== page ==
Museum für Naturkunde: 190 Jahre Sammeln und Forschen. 86-106.— In: H. Bredekamp, J. Brün-
ing & C. Weber (eds.). Theater der Natur und Kunst – Theatrum Naturae et Artis. Essays
Wunderkammern des Wissens, Humboldt-Universität zu Berlin & Henschel Verlag. 1-280.— Berlin.
Dekker, R., 1999. [bird chapters].— In R. Purcell, Extinct and Endangered Animals - Swift as a Shadow:
1-159, 1-65 pls. New York.
Doberschiz, L., 1764. Specula Cremifanensis - I. Band Beschreibung der in dem Mathematischen Thurme
zu Cremsmünster befindlichen Naturalien, Instrumenten, und Seltenheiten.— In Amand Kraml,
(ed.), 1999, Berichte des Anselm Desing Vereins Naturwissenschaftliche Sammlungen Kremsmün-
ster No. 40 [G. Aubrecht, pers. com., Oct. 2002].
Donovan, E., 1806. Catalogue of the Leverian Museum Part I-VI – The Sale of the entire collection: 1-296,
17.— London [author fide Largen, 1987].
Dufresne, L., 1803. Nouveau Dictionnaire d’Histoire Naturelle appliqué aux arts XXI: 1-515.— Paris
[cited in Piechocki, 1982].
Eastwood, A., (ed.), 1924. Menzies’ California Journal (Journal of the Vancouver Expedition - With an
introduction and notes by A. Eastwood).— Quart. California Hist. Soc. 2(4): 265-340.
Elter, O., 1986. La Collezione Ornitologica del Museo di Zoologia dell’Università di Torino.— Cataloghi
8, Museo Regionale di Scienze Naturali, Torino: 1-513.
Farber, P.L., 1977. The Development of Taxidermy and the History of Ornithology.— Isis 68 (No. 244):
550-566.
Farber, P.L., 1982. The emergence of ornithology as a scientific discipline: 1760-1850. Studies in the His-
tory of Modern Science 12, D: 1-191.— Dordrecht, Boston, London.
Faxon, W., 1915. Relics of Peale’s Museum.— Bull. Mus. Comp. Zool., Cambridge, Mass. 49(3): 119-148.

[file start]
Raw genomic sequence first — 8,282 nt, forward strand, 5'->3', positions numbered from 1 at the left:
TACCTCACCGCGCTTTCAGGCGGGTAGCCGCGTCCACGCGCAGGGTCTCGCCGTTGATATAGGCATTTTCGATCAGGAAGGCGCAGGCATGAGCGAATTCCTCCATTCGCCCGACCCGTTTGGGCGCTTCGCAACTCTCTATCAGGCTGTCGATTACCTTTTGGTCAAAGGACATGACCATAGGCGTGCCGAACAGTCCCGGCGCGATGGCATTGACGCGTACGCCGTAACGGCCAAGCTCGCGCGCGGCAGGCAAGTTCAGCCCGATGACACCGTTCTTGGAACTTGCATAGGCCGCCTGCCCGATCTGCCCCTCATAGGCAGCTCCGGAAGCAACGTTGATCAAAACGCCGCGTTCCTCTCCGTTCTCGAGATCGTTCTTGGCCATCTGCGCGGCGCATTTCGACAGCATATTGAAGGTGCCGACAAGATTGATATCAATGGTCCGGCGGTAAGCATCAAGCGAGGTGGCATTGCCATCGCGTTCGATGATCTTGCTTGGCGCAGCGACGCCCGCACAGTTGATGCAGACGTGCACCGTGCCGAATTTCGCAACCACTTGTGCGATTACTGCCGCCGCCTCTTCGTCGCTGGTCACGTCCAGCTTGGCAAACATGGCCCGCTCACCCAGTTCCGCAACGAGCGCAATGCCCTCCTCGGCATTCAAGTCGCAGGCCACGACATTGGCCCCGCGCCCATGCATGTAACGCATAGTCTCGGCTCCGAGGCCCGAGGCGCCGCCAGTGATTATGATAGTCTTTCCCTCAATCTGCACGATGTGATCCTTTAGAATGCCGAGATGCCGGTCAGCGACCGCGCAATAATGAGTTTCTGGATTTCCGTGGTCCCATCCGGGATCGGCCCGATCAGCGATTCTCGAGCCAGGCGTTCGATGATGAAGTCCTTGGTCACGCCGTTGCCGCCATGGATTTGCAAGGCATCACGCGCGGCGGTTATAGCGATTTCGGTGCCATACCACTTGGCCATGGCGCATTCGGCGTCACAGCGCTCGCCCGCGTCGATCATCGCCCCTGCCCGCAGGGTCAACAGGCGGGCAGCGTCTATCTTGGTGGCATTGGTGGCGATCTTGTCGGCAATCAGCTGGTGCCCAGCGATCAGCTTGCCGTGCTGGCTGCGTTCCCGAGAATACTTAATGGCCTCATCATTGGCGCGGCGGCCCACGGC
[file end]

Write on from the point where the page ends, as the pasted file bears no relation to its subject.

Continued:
Fisher, C., (ed.), 2002. A Passion for Natural History - The Life and Legacy of the 13th Earl of Derby:
1-240.— Liverpool.
Fisher, C. & C.E. Jackson, 2002. The 13th Earl of Derby as a Scientist: 45-51.— In C. Fisher, (ed.). A Pas-
sion for Natural History - The Life and Legacy of the 13th Earl of Derby: 1-240. Liverpool.
Forster, J.R., 1771. A catalogue of the animals of North America, […] to which are added, short directions
for collecting, preserving and transporting all kinds of natural history curiosities: 1-43.— London.
Fuller, E., 1999. The Great Auk: 1-448.— Southborough.
Fuller, E., 2001. Extinct Birds. Revised edition: 1-398.— Ithaca.
Fuller, E., 2002. Dodo: from extinction to icon:1-180.— London.
Galloway, D.J. & E.W. Groves, 1987. Archibald Menzies MD, FLS (1754-1842, aspects of his life, travel
and collections.— Arch. Nat. Hist. 14(1): 3-43.
Garbari, F., L. Tongiorgi Tomasi & A. Tosi, 1991. Giardino dei semplici - L’ orto botanico di Pisa dal XVI
al XX secolo: 1-397.— Pisa.
Steinheimer. The whereabouts of pre-nineteenth century bird specimens. Zool. Med. Leiden 79 (2005)
61
Gebhardt, L., 1964. Die Ornithologen Mitteleuropas: 1-404.— Giessen.
Gebhardt, L., 1970. Die Ornithologen Mitteleuropas. Band 2.— J. Orn., Sonderheft 111:1-233.
Gebhardt, L., 1974. Die Ornithologen Mitteleuropas. Band 3.— J. Orn., Sonderheft 115:1-126.
Gengler, J., 1912. Die Klein’schen Vogelbilder.— J. Orn. 60(4): 570-591.
Gijzen, A., 1938. ‚s Rijks Museum van Natuurlijke Historie 1820-1915: 1-335.— Rotterdam.
Gmelin, J.F., 1788. Caroli a Linné […] Systema Naturae, per regna tria naturae, secundum classes, or-
dines, genera, species, cum characteribus, differentiis, synonymis, locis. Tom 1 (Pars I): 1-500.—
Lipsia [Leipzig].
Gmelin, J.F., 1789. Caroli a Linné […] Systema Naturae, per regna tria naturae, secundum classes, or-
dines, genera, species, cum characteribus, differentiis, synonymis, locis. Tom 1 (Pars II): 501-1032.—
Lipsia [Leipzig].
Göbbel, L., E. Steinicke & R. Schultka, 2002. Die Anatomischen Sammlungen. Die Naturkundlichen
Sammlungen der Martin-Luther Universität Halle-Wittenberg: 96-103.— In: E. Görgner, D. Hei-